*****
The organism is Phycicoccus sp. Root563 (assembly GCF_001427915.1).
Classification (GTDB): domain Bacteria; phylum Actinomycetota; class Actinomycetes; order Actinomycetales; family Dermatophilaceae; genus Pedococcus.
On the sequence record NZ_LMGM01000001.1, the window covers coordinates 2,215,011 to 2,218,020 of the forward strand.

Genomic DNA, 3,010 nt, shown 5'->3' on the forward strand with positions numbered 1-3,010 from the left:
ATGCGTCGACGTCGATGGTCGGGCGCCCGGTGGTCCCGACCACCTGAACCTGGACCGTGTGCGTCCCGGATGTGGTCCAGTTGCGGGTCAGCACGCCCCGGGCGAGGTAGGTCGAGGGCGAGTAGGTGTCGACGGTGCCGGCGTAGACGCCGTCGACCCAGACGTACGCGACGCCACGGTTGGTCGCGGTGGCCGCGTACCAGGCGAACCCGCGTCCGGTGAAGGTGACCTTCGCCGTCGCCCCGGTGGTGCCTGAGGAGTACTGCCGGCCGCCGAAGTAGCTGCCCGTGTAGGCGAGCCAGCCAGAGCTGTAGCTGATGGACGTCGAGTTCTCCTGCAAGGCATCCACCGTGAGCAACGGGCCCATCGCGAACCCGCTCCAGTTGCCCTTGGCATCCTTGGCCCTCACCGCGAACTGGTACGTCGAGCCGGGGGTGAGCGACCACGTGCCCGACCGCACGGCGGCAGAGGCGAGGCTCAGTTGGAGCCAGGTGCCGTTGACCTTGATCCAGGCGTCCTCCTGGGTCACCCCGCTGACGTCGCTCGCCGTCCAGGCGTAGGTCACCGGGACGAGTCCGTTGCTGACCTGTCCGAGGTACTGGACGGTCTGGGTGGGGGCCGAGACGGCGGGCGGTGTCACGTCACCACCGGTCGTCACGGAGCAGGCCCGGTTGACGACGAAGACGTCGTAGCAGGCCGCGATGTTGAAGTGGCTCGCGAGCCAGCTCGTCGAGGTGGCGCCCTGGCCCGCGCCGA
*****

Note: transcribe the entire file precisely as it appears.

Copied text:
The organism is Phycicoccus sp. Root563 (assembly GCF_001427915.1).
Classification (GTDB): domain Bacteria; phylum Actinomycetota; class Actinomycetes; order Actinomycetales; family Dermatophilaceae; genus Pedococcus.
On the sequence record NZ_LMGM01000001.1, the window covers coordinates 2,215,011 to 2,218,020 of the forward strand.

Genomic DNA, 3,010 nt, shown 5'->3' on the forward strand with positions numbered 1-3,010 from the left:
ATGCGTCGACGTCGATGGTCGGGCGCCCGGTGGTCCCGACCACCTGAACCTGGACCGTGTGCGTCCCGGATGTGGTCCAGTTGCGGGTCAGCACGCCCCGGGCGAGGTAGGTCGAGGGCGAGTAGGTGTCGACGGTGCCGGCGTAGACGCCGTCGACCCAGACGTACGCGACGCCACGGTTGGTCGCGGTGGCCGCGTACCAGGCGAACCCGCGTCCGGTGAAGGTGACCTTCGCCGTCGCCCCGGTGGTGCCTGAGGAGTACTGCCGGCCGCCGAAGTAGCTGCCCGTGTAGGCGAGCCAGCCAGAGCTGTAGCTGATGGACGTCGAGTTCTCCTGCAAGGCATCCACCGTGAGCAACGGGCCCATCGCGAACCCGCTCCAGTTGCCCTTGGCATCCTTGGCCCTCACCGCGAACTGGTACGTCGAGCCGGGGGTGAGCGACCACGTGCCCGACCGCACGGCGGCAGAGGCGAGGCTCAGTTGGAGCCAGGTGCCGTTGACCTTGATCCAGGCGTCCTCCTGGGTCACCCCGCTGACGTCGCTCGCCGTCCAGGCGTAGGTCACCGGGACGAGTCCGTTGCTGACCTGTCCGAGGTACTGGACGGTCTGGGTGGGGGCCGAGACGGCGGGCGGTGTCACGTCACCACCGGTCGTCACGGAGCAGGCCCGGTTGACGACGAAGACGTCGTAGCAGGCCGCGATGTTGAAGTGGCTCGCGAGCCAGCTCGTCGAGGTGGCGCCCTGGCCCGCGCCGA